NEW YORK (CBSNewYork) — A grand jury decision is expected to come soon, in the case of the apparent police chokehold that killed Eric Garner on Staten Island this past summer.
Garner, a father of six, died in July after being placed in an apparent chokehold by Officer Daniel Pantaleo. Garner was being arrested for allegedly selling loose, untaxed cigarettes.READ MORE: Funeral Held For NYPD Det. Jason Rivera, 22-Year-Old Killed In Line Of Duty In Harlem
The grand jury began hearing evidence in the case Sept. 29.
As CBS2’s Tony Aiello reported, a small, but spirited protest about the Garner case was held outside the Manhattan U.S. Attorney’s Office on Tuesday.
“I hope that Officer (Daniel) Pantaleo is indicted,” said Steve Quester of the group Stand up for Racial Justice.
Quester said he would like to see the officer who was seen on video placing Garner in the chokehold charged with murder.
Former prosecutor Matthew Galluzzo said such a charge is not likely. Such a charge would require premeditation and intention to cause a death.
“A murder charge would mean there’s evidence that this officer intended to kill Mr. Garner,” he said.
But the grand jury is expected to review a range of charges, including manslaughter, criminally negligent homicide, and reckless endangerment.
“I think if he didn’t testify an indictment would be almost certain.” Galluzzo said. “So I think the only way he really has to escape indictment probably is to get up there and explain – he thought he was just doing his job, maybe he’d been trained to do this or it was an accident.”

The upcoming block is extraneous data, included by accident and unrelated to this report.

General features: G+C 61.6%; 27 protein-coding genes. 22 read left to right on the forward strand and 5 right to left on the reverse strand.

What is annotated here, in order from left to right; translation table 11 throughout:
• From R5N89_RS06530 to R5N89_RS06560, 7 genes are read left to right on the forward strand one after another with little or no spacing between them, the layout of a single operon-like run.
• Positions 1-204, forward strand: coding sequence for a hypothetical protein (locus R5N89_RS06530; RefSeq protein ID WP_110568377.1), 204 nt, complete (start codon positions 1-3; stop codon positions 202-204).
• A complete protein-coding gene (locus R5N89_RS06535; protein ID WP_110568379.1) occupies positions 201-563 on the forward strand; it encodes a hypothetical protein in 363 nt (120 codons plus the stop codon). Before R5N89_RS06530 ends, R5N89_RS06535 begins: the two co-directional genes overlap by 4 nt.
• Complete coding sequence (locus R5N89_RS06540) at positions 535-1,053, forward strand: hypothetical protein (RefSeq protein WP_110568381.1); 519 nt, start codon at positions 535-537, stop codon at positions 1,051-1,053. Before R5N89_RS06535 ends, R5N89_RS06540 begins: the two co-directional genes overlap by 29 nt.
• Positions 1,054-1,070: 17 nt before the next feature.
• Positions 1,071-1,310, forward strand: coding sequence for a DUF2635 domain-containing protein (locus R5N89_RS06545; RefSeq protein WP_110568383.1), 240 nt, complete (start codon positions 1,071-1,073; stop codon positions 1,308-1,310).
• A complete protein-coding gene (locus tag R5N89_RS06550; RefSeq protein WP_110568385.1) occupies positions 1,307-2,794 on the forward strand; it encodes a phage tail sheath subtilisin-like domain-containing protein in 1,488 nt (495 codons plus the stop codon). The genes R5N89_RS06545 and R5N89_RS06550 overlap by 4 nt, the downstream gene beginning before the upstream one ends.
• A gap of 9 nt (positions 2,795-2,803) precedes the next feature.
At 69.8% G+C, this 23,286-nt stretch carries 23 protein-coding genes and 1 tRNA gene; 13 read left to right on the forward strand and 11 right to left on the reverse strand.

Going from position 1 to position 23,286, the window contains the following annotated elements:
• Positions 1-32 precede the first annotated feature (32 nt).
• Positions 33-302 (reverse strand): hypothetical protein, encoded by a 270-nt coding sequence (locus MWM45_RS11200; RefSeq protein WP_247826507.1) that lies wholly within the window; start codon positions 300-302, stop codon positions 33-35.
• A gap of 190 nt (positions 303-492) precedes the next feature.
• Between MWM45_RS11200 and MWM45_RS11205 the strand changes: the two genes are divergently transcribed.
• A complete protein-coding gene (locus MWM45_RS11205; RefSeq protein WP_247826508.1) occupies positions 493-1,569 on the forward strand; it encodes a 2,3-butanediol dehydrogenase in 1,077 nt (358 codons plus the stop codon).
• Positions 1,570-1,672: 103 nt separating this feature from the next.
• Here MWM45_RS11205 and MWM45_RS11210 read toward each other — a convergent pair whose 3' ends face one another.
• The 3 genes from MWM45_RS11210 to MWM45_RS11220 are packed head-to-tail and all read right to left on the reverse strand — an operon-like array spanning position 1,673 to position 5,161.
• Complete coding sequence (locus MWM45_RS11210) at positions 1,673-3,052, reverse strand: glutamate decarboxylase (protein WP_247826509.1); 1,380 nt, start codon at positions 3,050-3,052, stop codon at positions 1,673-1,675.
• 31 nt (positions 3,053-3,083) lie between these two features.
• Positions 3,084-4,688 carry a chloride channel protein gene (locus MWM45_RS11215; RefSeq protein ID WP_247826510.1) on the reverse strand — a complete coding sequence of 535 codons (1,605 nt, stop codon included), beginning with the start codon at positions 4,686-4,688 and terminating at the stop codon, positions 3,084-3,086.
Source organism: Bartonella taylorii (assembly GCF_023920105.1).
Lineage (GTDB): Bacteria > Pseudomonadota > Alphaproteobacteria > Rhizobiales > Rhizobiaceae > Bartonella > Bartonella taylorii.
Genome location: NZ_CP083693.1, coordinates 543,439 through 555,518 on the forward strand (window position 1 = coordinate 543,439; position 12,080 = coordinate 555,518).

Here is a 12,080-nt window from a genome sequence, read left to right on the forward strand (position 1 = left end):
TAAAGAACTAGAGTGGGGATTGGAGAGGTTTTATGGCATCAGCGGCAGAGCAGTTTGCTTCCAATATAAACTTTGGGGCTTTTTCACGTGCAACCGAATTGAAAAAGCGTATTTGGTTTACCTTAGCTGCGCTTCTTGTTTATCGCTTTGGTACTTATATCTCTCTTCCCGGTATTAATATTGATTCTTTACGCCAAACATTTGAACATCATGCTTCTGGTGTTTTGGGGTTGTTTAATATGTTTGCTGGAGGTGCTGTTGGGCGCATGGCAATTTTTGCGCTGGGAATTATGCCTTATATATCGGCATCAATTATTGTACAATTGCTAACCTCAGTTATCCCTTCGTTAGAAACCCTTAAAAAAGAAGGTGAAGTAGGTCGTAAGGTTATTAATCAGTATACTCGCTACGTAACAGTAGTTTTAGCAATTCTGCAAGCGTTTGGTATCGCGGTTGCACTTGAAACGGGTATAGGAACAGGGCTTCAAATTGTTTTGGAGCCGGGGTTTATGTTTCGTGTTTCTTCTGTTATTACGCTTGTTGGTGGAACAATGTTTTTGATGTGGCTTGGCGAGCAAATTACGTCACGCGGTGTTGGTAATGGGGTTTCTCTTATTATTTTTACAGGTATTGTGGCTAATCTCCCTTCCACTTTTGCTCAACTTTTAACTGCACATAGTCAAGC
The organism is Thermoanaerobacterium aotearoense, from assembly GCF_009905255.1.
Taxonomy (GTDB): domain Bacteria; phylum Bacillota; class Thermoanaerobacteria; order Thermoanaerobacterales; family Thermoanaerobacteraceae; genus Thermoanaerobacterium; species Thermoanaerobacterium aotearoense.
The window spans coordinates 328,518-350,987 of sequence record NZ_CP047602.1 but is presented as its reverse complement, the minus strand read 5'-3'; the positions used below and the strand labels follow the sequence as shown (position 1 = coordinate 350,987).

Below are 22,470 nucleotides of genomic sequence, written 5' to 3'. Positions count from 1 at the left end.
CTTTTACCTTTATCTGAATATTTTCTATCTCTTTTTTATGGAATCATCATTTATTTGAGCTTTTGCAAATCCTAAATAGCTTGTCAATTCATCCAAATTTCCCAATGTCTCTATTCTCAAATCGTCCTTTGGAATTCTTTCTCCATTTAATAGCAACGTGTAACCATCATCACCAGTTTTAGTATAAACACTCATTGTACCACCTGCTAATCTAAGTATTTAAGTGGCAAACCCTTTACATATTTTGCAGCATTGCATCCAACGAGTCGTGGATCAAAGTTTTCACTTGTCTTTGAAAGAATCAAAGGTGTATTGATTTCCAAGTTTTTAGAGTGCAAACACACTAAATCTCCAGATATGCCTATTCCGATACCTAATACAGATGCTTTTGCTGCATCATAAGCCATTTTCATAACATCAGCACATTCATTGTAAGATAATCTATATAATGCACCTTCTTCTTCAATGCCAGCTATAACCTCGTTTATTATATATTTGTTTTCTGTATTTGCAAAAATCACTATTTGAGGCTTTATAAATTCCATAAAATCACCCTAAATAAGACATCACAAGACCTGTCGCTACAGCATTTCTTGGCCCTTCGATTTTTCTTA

Pantaleo’s attorney, Stuart London, told CBS2’s Aiello: “My client’s nervous. (He’s) gratified the grand jurors took the time to listen to his testimony. He realizes his fate is in their hands.”
As CBS2 Political Reporter Marcia Kramer reported, the officers will be going by a tolerant and tougher policy, and blocking traffic will not be on the approved list of activities for protesters.
Last week, protesters were marching around the city — angry about the grand jury decision not to indict Officer Darren Wilson in the shooting that killed Michael Brown in Ferguson, Missouri. A week ago Tuesday night, the protesters blocked an entrance to the Lincoln Tunnel and shut down the Queens-Midtown Tunnel, and also completely blocked traffic on the FDR Drive and the West Side Highway.
Police said no such behavior will be tolerated when the grand jury rules in the Garner case. Bratton said Tuesday that he anticipates the grand jury could make a decision this week.
“If we ask you to get out of the street, you should probably get out of the street,” said NYPD Chief of Department James O’Neill. “We need to get traffic, and we need to get emergency vehicles through. We have to balance their rights with the rights of the other 8 1/2 million New Yorkers.”
At a news conference to tout decreases in crime, de Blasio, Bratton and other members of the NYPD brass took pains to make it clear that they respect the right to protest and free speech. But there are still rules.
“If we think public safety is compromised, the police will act very assertively to address that problem,” de Blasio said.
Bratton and NYPD officials told reporters, including WCBS 880’s Rich Lamb, on Tuesday that the top ranks of the department have been working hard on a strategy for protests in the Garner case.
“We, as you might expect, are planning accordingly,” Bratton said.